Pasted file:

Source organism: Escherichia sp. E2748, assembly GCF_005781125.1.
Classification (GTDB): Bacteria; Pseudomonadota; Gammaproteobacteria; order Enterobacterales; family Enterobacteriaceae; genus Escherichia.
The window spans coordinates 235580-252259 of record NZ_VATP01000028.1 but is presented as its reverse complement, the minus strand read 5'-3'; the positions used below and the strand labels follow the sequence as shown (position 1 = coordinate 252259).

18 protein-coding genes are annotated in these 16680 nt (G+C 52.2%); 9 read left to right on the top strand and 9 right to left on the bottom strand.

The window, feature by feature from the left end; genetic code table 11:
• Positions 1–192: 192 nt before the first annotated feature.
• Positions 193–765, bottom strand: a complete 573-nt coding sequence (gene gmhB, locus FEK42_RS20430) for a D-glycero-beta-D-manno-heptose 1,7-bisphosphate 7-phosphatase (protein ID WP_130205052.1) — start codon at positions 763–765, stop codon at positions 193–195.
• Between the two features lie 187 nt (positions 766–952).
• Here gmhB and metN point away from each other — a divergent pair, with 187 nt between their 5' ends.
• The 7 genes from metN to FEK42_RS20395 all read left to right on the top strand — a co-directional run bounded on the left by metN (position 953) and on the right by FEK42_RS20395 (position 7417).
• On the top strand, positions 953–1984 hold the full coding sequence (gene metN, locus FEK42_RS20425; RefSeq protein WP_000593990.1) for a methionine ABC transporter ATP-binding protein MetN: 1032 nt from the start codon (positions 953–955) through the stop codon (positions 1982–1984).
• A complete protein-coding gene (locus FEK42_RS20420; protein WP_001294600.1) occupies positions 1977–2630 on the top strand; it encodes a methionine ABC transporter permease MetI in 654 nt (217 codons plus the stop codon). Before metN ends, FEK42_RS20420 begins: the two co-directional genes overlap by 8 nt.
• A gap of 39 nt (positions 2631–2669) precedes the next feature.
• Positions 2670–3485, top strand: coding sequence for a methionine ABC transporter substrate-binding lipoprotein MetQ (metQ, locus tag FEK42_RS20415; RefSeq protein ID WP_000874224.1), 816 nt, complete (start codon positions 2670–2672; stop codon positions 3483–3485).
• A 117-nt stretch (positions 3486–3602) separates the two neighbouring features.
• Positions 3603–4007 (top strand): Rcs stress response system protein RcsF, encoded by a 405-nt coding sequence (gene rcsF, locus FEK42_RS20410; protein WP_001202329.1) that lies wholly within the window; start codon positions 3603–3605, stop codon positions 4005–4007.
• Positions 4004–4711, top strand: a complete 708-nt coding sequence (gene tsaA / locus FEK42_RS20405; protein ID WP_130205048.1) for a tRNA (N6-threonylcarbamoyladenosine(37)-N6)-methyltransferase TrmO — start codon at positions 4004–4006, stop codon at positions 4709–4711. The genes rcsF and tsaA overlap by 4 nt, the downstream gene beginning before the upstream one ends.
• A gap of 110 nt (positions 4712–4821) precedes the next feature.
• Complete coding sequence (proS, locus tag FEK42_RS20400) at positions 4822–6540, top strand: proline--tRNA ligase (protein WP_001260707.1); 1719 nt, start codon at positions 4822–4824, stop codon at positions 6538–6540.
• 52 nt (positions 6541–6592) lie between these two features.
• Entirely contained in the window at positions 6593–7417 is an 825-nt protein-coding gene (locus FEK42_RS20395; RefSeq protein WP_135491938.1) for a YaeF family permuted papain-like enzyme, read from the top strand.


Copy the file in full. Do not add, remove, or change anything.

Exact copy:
Source organism: Escherichia sp. E2748, assembly GCF_005781125.1.
Classification (GTDB): Bacteria; Pseudomonadota; Gammaproteobacteria; order Enterobacterales; family Enterobacteriaceae; genus Escherichia.
The window spans coordinates 235580-252259 of record NZ_VATP01000028.1 but is presented as its reverse complement, the minus strand read 5'-3'; the positions used below and the strand labels follow the sequence as shown (position 1 = coordinate 252259).

18 protein-coding genes are annotated in these 16680 nt (G+C 52.2%); 9 read left to right on the top strand and 9 right to left on the bottom strand.

The window, feature by feature from the left end; genetic code table 11:
• Positions 1–192: 192 nt before the first annotated feature.
• Positions 193–765, bottom strand: a complete 573-nt coding sequence (gene gmhB, locus FEK42_RS20430) for a D-glycero-beta-D-manno-heptose 1,7-bisphosphate 7-phosphatase (protein ID WP_130205052.1) — start codon at positions 763–765, stop codon at positions 193–195.
• Between the two features lie 187 nt (positions 766–952).
• Here gmhB and metN point away from each other — a divergent pair, with 187 nt between their 5' ends.
• The 7 genes from metN to FEK42_RS20395 all read left to right on the top strand — a co-directional run bounded on the left by metN (position 953) and on the right by FEK42_RS20395 (position 7417).
• On the top strand, positions 953–1984 hold the full coding sequence (gene metN, locus FEK42_RS20425; RefSeq protein WP_000593990.1) for a methionine ABC transporter ATP-binding protein MetN: 1032 nt from the start codon (positions 953–955) through the stop codon (positions 1982–1984).
• A complete protein-coding gene (locus FEK42_RS20420; protein WP_001294600.1) occupies positions 1977–2630 on the top strand; it encodes a methionine ABC transporter permease MetI in 654 nt (217 codons plus the stop codon). Before metN ends, FEK42_RS20420 begins: the two co-directional genes overlap by 8 nt.
• A gap of 39 nt (positions 2631–2669) precedes the next feature.
• Positions 2670–3485, top strand: coding sequence for a methionine ABC transporter substrate-binding lipoprotein MetQ (metQ, locus tag FEK42_RS20415; RefSeq protein ID WP_000874224.1), 816 nt, complete (start codon positions 2670–2672; stop codon positions 3483–3485).
• A 117-nt stretch (positions 3486–3602) separates the two neighbouring features.
• Positions 3603–4007 (top strand): Rcs stress response system protein RcsF, encoded by a 405-nt coding sequence (gene rcsF, locus FEK42_RS20410; protein WP_001202329.1) that lies wholly within the window; start codon positions 3603–3605, stop codon positions 4005–4007.
• Positions 4004–4711, top strand: a complete 708-nt coding sequence (gene tsaA / locus FEK42_RS20405; protein ID WP_130205048.1) for a tRNA (N6-threonylcarbamoyladenosine(37)-N6)-methyltransferase TrmO — start codon at positions 4004–4006, stop codon at positions 4709–4711. The genes rcsF and tsaA overlap by 4 nt, the downstream gene beginning before the upstream one ends.
• A gap of 110 nt (positions 4712–4821) precedes the next feature.
• Complete coding sequence (proS, locus tag FEK42_RS20400) at positions 4822–6540, top strand: proline--tRNA ligase (protein WP_001260707.1); 1719 nt, start codon at positions 4822–4824, stop codon at positions 6538–6540.
• 52 nt (positions 6541–6592) lie between these two features.
• Entirely contained in the window at positions 6593–7417 is an 825-nt protein-coding gene (locus FEK42_RS20395; RefSeq protein WP_135491938.1) for a YaeF family permuted papain-like enzyme, read from the top strand.